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  7. When I get the first whiff of roasting chile, I know fall has arrived -- the September 22nd date means nothing. One of my favorite little New Mexican cookbooks is License to Cook - New Mexico. It's a great gift to accompany some frozen roasted chile.

    A friend in Medford found a chile roasting man at his local grocery store. He was there for a single day exposing Oregonians to the smell and flavor of New Mexico chile.

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  8. That is the one thing I missed most about living in ABQ. We used to get ours at whole foods or downtown. I don't think non-locals understand that green chile is EVERYWHERE. McDonalds has it on the menu, green chile and pepperoni is the most popular pizza topping, it comes in all burritos standard. Oh I miss that green chile!

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  9. OK, Walmart might have just gained a few points in my eyes!!! Now I know when and where I need to go on vacation next year - we sure don't have the chile man here in Florida either. I did look up some recipes online though, and I'm going to give the FL version a go...wish me luck!

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  10. When we still lived in New Hampshire, we got our chile shipped in from Hatch, NM. Then we spent an afternoon out on the deck, roasting chiles on the outdoor grill. We dunked them in ice water, drained them, and bagged them up (without peeling) for the freezer.

    The process is so much easier now that we just pick up our bag of roasted chiles at the Clovis Farmers' Market!

    Thanks for this great photo essay, Linda!

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  11. well... I've never had green chile. I believe you when you say they are good, they must be for you to bag up 52 zip locks!! I actually think I'd like to try to make them now, I'm so curious about them now.

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  12. yummmmmmmmm those smell so good!!

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  13. dang, wal-mart is good for something! who heard of such a thing? sadly, we have no propane fired chile roasters here in portland. maybe it's time.

    thanks for sharing!

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  14. you live in a totally different world than the rest of america, i think.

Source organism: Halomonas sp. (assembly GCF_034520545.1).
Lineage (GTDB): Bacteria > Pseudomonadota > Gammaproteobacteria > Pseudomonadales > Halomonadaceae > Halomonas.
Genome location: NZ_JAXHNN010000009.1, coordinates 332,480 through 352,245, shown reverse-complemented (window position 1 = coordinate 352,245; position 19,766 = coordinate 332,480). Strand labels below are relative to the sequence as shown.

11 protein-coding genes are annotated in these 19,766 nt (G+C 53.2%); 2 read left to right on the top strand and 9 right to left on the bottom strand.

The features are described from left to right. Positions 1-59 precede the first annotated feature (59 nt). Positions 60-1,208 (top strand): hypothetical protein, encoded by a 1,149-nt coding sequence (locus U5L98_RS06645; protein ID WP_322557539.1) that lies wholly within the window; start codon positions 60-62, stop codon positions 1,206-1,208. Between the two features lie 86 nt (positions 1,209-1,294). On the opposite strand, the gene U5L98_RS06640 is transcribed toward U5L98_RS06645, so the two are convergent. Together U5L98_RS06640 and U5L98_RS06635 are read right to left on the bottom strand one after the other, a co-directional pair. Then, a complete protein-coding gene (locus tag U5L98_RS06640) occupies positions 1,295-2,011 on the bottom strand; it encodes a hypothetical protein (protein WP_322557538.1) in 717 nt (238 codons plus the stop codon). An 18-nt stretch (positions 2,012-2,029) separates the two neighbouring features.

i have no idea what green chilis taste like, roasted or not. i gather they are not jalepenos?

    and, what do you cook them in, or do you eat them plain?

    i am in germany, and what i miss most food-wise is mexican.

    °lytha

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  15. Thanks for sharing!
    Is that MY Walmart in Edgewood? I hope to be standing in line this time next year...or, I may just fly down and do it. Wouldn't TSA love to screen that delight?

    Something else non-New Mexicans might be interested in: "Red or Green" is the New Mexico State Question.

    My answer: (with feeling) -- GREEN!

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  16. Sandra from Collingwood9/23/09, 2:29 PM

    I knew some people from Bulgaria that roasted the peppers right on top of the electric burners on the stove. The peppers did turn black and maybe it wasn't quite like the drums but they were sure good too.Our local Walmart doesn't offer anything in the parking lot. Maybe we could start a new fad up here.
    Best always, Sandra

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  17. OMG....That is the second new thing I have learn't today...Have never seen or heard of this in my life....thank you for educating me :-)

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  18. Wow that is really cool! I would love to cook something with those :)

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  19. Sheesh. Seems like Walmart has geographical as well as chilean preferences!

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  20. Looks like I need to serve up some green chile recipes. Will do.

    Sandy~~~that's the Belen Walmart in the photos, but I'm sure your new Walmart has the same setup.

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  21. My serranos make up the greatest percent of my salsa. Oh yum.